Very screwed! And you will continue to be as long as you listen to Bose speakers ....
i have read that bose have a good resale value. if you are not happy with them i'm thing resale. you can then start over with a pair of full range floor standers. if you are going to run a reciever without seperate amps, i would suggest something that does not take lots of power. find a place that has a pair of klipschhorn and give them a listen, see if you like the horn sound. think about buying used speakers, you will spent half to one third the retail price.
Sell the Bose and add it to the $300. Buy a used set of speakers with the new total. You WILL be happier in the long run.
You have received some good advice above. Even though I previously answered that , yes, what you propose will work, I would also suggest, as some of the previous posters did, that you simply spend your budgeted dollars a a pair of different speakers.

If you want to stay at a budget level, the Athena line of speakers is considered to be an excellent soounding speaker for the $. They are very efficient so they don't require a lot of power, and from what I've read, they are good enough that they could be used in the future when you upgrade.

Athena makes a highly regarded floor standing speaker that list for $499 and gets great reviews. These are often sold at AudioAdvisor for $359-399 and sometime include shipping. They also sell this line at Best Buy, but I've never seen them priced as low as AudioAdvisor. Oh, and AudioAdvisor has a no-risk 30 day return policy.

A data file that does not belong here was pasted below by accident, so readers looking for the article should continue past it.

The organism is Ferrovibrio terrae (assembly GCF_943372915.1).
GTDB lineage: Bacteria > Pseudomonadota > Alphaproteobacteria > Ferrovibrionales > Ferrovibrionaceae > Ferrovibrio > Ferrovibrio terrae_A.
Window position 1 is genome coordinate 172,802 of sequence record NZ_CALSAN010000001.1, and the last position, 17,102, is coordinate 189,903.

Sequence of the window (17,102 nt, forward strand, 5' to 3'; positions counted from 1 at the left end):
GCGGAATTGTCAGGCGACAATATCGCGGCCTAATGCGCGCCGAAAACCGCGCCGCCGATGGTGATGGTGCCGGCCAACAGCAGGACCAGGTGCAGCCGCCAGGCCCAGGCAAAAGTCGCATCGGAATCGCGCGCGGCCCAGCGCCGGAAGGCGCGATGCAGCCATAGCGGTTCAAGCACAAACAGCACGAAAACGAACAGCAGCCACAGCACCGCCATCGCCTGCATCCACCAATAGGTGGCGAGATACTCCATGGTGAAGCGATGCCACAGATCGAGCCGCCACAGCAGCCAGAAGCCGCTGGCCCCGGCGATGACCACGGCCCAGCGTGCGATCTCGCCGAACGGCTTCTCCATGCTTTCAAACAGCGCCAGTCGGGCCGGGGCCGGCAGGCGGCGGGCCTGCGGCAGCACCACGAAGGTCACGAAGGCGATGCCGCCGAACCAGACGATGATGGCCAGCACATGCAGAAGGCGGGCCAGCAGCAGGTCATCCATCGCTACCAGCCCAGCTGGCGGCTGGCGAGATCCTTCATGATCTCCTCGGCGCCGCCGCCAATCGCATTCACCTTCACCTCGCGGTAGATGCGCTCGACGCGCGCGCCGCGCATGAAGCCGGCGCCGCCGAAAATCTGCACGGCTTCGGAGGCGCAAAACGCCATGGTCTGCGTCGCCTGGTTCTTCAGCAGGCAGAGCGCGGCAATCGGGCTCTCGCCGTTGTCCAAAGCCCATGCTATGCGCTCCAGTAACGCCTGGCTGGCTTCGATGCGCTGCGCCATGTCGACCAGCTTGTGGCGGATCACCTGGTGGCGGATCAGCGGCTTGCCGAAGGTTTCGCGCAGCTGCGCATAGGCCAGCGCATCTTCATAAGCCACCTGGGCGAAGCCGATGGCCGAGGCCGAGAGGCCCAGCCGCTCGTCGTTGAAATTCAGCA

Anyway, its a journey! Take your time and decide what is most important to you. Do some homework and it will pay huge dividends.....


Just make sure that if you try to sell the Bose, don't tell the customer what you think about the system. Anybody with one of those $200-$400 all-in-one surround systems would probably be happy to upgrade to a Bose!!! system. You might want to go out and shop for the speaker configuration you like and then decide what your next step is. Now that you are taking the time to plan ahead, I would figure out what your "final" system would be. That way your chance of making a similar mistake is lessened. Find the speakers you like and can live with financially and then plan your course. It took me abut 5 years of patience to get my dream system put together. $5,000 worth of speakers for $1600. I'm not saying go this anal route but a little planning can go a long way. Good luak Dan